MORE boots on the ground, higher visibility and less bureaucracy, are the promises being made by Gloucestershire police, as they seek to revolutionise the fight against crime in local communities.

This week, chiefs at the county’s police force have launched a new neighbourhood policing strategy in response to public concerns that their local communities were being side-lined.

Gloucestershire Police is also in the process of mapping every school in the county who will have dedicated school liaison officers. They will also train rural liaison officers so that there are specialist officers within communities.

Superintendent Paul Dutton, head of neighbourhood policing in Gloucestershire, said only 10 per cent of people in the county know who their local PC is and he has challenged his officers to use the new strategy to change this statistic within six months.

“I want them to get out and about in the neighbourhoods and become really well known”, he said.

“In rural areas such as the Cotswolds it’s more challenging because we’ve got less staff but a much bigger patch so I want to look at using technology in those areas to communicate with people.

“This includes online conversations and web chats. I’ve got a vision in my mind to start using drones or quad bikes, for my staff to be out and about to cover large areas of ground very quickly to ensure we can be seen and deter and prevent crime.

“There’s no reason why we shouldn’t be doing that.

“Although there isn’t an increase in staff, patrol locations will be identified and officers will go to the areas where they are most needed.

In the areas where we know we have the most demand we will start to see connectivity from PCSOs on the ground. So I hope the public will start to see more boots on the ground and more fluorescent jackets as we go about business in those areas.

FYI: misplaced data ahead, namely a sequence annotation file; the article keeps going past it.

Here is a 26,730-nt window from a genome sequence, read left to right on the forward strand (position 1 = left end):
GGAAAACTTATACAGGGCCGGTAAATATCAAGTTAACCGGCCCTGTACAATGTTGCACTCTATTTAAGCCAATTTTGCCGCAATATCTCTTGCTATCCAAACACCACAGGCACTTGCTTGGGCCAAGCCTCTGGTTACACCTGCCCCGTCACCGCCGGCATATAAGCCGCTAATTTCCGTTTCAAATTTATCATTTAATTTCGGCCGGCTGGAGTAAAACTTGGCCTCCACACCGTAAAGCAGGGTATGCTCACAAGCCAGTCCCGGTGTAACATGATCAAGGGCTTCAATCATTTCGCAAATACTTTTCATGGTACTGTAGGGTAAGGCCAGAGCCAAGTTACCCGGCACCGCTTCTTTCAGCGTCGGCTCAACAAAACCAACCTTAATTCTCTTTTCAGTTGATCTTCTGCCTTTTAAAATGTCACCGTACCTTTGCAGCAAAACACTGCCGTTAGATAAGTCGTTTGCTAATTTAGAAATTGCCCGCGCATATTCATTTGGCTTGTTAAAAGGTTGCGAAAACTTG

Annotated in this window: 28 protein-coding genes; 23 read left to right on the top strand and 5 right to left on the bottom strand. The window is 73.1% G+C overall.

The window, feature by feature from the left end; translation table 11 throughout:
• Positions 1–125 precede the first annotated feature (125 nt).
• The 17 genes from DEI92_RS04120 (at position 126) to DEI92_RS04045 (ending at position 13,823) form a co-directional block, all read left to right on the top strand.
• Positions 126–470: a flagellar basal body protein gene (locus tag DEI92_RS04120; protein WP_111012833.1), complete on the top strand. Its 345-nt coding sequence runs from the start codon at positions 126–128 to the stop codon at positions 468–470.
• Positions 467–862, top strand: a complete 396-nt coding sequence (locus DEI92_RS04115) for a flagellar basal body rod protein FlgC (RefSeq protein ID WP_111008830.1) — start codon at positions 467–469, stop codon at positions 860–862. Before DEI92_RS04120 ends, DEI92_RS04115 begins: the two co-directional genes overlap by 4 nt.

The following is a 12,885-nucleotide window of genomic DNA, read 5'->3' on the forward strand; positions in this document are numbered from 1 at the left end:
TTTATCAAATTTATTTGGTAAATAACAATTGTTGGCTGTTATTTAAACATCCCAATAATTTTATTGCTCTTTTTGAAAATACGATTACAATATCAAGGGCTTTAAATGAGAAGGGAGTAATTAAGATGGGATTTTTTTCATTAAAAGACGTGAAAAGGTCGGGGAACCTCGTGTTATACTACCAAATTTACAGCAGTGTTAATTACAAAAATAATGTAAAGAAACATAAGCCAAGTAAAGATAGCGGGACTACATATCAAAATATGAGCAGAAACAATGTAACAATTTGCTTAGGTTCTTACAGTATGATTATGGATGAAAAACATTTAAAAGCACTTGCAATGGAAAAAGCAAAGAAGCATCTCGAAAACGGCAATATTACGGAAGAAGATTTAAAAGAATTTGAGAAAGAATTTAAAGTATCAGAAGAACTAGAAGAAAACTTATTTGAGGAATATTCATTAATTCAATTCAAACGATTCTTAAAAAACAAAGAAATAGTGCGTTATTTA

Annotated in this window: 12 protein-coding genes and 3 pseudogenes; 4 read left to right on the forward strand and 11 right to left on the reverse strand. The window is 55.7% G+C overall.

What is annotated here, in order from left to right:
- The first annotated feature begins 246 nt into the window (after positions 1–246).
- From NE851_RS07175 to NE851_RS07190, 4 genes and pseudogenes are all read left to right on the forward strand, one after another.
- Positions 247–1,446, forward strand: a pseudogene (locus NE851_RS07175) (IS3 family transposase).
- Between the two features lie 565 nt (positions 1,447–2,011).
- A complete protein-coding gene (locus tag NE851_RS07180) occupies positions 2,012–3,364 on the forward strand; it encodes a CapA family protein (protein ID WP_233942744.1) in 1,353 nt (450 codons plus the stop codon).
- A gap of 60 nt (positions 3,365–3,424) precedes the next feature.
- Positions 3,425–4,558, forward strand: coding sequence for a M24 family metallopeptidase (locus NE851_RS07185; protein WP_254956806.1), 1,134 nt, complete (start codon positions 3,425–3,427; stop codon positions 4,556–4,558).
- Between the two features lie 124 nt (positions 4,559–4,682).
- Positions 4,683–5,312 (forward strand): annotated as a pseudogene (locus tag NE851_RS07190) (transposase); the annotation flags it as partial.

“The staff we’ve already got is what we are already using. This is about having a structure and a process, stripping out bureaucracy, and getting them in the right place, doing the right job with the right training.”

Chief constable Rod Hansen said: "All policing begins and ends in a neighbourhood. It’s where we need to be to keep people safe and, more importantly, it’s where the public expect us to be.

“The officers will not be patrolling without a purpose. I expect them to know their neighbourhood and the people living in it. That means being at the school gate to talk to parents; it means going into care homes and sheltered houses to talk to residents about the issues that are concerning them; it means attending the events that matter; and it means listening to what you are saying.

Police and crime commissioner Martin Surl said: “I have felt for some time that neighbourhood policing has been allowed to slide down the list of police priorities, a view borne out by what people have told me. That is why it was an important strand of my campaign for re-election and is fundamental to my Police and Crime Plan. 

“Engaging with the communities they serve is absolutely crucial if the police are to achieve their number one task of protecting the public. The bond between police and public is what makes policing in the UK different from anywhere else in the world. And whilst there is no doubt seven years of austerity has undermined that relationship, I am pleased that the constabulary is focussing on it more”.